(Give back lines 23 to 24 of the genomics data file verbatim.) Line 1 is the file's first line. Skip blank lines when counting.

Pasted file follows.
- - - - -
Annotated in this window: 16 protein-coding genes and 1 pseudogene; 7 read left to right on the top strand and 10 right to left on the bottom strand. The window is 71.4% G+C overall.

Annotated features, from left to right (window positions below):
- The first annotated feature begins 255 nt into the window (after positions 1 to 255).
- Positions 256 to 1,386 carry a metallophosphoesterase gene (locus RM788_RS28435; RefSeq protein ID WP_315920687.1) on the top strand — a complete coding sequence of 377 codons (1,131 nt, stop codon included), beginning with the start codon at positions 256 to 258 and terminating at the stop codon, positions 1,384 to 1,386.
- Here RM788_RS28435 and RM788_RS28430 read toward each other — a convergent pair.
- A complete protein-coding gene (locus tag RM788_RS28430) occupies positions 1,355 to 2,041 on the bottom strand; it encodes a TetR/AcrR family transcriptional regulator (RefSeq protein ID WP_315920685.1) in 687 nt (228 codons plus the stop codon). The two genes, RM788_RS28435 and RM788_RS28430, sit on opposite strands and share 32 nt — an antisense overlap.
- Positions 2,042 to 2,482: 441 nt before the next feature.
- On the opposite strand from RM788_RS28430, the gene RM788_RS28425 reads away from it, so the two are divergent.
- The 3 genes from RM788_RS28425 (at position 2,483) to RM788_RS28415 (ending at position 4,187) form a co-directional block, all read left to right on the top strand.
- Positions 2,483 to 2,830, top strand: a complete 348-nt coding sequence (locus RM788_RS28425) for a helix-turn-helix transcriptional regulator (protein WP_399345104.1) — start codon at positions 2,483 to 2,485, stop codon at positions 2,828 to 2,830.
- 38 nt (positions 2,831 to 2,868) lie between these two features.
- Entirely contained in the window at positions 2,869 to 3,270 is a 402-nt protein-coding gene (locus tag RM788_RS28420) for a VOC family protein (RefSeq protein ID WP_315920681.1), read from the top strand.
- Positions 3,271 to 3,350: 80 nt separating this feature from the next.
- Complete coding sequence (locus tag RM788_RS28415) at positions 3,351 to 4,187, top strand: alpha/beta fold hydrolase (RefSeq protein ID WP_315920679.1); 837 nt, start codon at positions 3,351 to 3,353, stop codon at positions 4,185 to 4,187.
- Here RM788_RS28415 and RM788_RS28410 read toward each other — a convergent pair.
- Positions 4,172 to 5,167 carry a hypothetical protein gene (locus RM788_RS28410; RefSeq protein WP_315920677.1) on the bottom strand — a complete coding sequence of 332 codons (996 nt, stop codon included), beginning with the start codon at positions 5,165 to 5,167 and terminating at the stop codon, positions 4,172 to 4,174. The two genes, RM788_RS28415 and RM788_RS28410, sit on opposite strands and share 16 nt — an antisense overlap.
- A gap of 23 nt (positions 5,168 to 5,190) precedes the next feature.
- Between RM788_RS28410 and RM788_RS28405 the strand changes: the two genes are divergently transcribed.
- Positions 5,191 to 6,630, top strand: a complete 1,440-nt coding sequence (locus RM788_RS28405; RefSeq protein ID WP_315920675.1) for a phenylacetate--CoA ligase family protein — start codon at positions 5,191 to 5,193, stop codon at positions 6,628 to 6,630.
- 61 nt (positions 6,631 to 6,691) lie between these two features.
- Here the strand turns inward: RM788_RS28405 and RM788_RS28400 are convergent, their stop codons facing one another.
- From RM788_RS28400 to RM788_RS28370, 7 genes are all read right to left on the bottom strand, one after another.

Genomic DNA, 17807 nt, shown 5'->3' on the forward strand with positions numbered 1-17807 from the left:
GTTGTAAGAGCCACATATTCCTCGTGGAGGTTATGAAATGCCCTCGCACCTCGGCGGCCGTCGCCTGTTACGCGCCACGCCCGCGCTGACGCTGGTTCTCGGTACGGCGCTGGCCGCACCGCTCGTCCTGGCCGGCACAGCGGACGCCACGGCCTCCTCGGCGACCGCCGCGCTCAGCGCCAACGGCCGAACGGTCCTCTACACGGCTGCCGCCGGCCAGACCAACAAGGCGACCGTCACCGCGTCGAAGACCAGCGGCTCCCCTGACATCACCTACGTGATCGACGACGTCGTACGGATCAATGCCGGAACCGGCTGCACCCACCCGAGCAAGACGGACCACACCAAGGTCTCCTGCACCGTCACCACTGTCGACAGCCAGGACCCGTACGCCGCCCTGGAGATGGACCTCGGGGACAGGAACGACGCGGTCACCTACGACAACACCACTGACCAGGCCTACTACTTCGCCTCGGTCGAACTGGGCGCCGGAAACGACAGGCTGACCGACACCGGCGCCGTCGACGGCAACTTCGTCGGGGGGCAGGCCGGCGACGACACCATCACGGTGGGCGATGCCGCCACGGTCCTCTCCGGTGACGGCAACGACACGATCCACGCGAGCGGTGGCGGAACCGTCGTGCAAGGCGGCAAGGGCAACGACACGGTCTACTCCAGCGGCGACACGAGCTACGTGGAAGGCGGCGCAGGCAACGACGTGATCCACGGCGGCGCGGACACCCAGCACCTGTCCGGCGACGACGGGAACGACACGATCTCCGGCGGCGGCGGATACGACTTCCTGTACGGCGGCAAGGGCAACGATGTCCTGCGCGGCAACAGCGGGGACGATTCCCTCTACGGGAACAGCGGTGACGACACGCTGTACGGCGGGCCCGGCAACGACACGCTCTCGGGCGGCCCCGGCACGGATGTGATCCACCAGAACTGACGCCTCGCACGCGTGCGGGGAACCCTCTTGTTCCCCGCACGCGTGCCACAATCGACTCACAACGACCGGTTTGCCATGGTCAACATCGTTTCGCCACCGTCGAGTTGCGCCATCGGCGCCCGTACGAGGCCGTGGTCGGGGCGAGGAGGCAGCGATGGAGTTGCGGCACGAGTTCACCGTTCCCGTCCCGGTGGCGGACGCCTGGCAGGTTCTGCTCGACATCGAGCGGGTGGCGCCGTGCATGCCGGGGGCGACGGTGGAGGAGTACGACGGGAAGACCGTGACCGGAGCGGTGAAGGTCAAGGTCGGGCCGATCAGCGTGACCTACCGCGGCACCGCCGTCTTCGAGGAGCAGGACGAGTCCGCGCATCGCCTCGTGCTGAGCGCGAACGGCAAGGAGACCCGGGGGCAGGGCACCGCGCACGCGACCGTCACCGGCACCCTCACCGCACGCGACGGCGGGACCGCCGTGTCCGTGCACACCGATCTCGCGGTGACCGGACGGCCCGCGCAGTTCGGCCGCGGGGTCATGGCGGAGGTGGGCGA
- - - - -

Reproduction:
Genomic DNA, 17807 nt, shown 5'->3' on the forward strand with positions numbered 1-17807 from the left:
GTTGTAAGAGCCACATATTCCTCGTGGAGGTTATGAAATGCCCTCGCACCTCGGCGGCCGTCGCCTGTTACGCGCCACGCCCGCGCTGACGCTGGTTCTCGGTACGGCGCTGGCCGCACCGCTCGTCCTGGCCGGCACAGCGGACGCCACGGCCTCCTCGGCGACCGCCGCGCTCAGCGCCAACGGCCGAACGGTCCTCTACACGGCTGCCGCCGGCCAGACCAACAAGGCGACCGTCACCGCGTCGAAGACCAGCGGCTCCCCTGACATCACCTACGTGATCGACGACGTCGTACGGATCAATGCCGGAACCGGCTGCACCCACCCGAGCAAGACGGACCACACCAAGGTCTCCTGCACCGTCACCACTGTCGACAGCCAGGACCCGTACGCCGCCCTGGAGATGGACCTCGGGGACAGGAACGACGCGGTCACCTACGACAACACCACTGACCAGGCCTACTACTTCGCCTCGGTCGAACTGGGCGCCGGAAACGACAGGCTGACCGACACCGGCGCCGTCGACGGCAACTTCGTCGGGGGGCAGGCCGGCGACGACACCATCACGGTGGGCGATGCCGCCACGGTCCTCTCCGGTGACGGCAACGACACGATCCACGCGAGCGGTGGCGGAACCGTCGTGCAAGGCGGCAAGGGCAACGACACGGTCTACTCCAGCGGCGACACGAGCTACGTGGAAGGCGGCGCAGGCAACGACGTGATCCACGGCGGCGCGGACACCCAGCACCTGTCCGGCGACGACGGGAACGACACGATCTCCGGCGGCGGCGGATACGACTTCCTGTACGGCGGCAAGGGCAACGATGTCCTGCGCGGCAACAGCGGGGACGATTCCCTCTACGGGAACAGCGGTGACGACACGCTGTACGGCGGGCCCGGCAACGACACGCTCTCGGGCGGCCCCGGCACGGATGTGATCCACCAGAACTGACGCCTCGCACGCGTGCGGGGAACCCTCTTGTTCCCCGCACGCGTGCCACAATCGACTCACAACGACCGGTTTGCCATGGTCAACATCGTTTCGCCACCGTCGAGTTGCGCCATCGGCGCCCGTACGAGGCCGTGGTCGGGGCGAGGAGGCAGCGATGGAGTTGCGGCACGAGTTCACCGTTCCCGTCCCGGTGGCGGACGCCTGGCAGGTTCTGCTCGACATCGAGCGGGTGGCGCCGTGCATGCCGGGGGCGACGGTGGAGGAGTACGACGGGAAGACCGTGACCGGAGCGGTGAAGGTCAAGGTCGGGCCGATCAGCGTGACCTACCGCGGCACCGCCGTCTTCGAGGAGCAGGACGAGTCCGCGCATCGCCTCGTGCTGAGCGCGAACGGCAAGGAGACCCGGGGGCAGGGCACCGCGCACGCGACCGTCACCGGCACCCTCACCGCACGCGACGGCGGGACCGCCGTGTCCGTGCACACCGATCTCGCGGTGACCGGACGGCCCGCGCAGTTCGGCCGCGGGGTCATGGCGGAGGTGGGCGA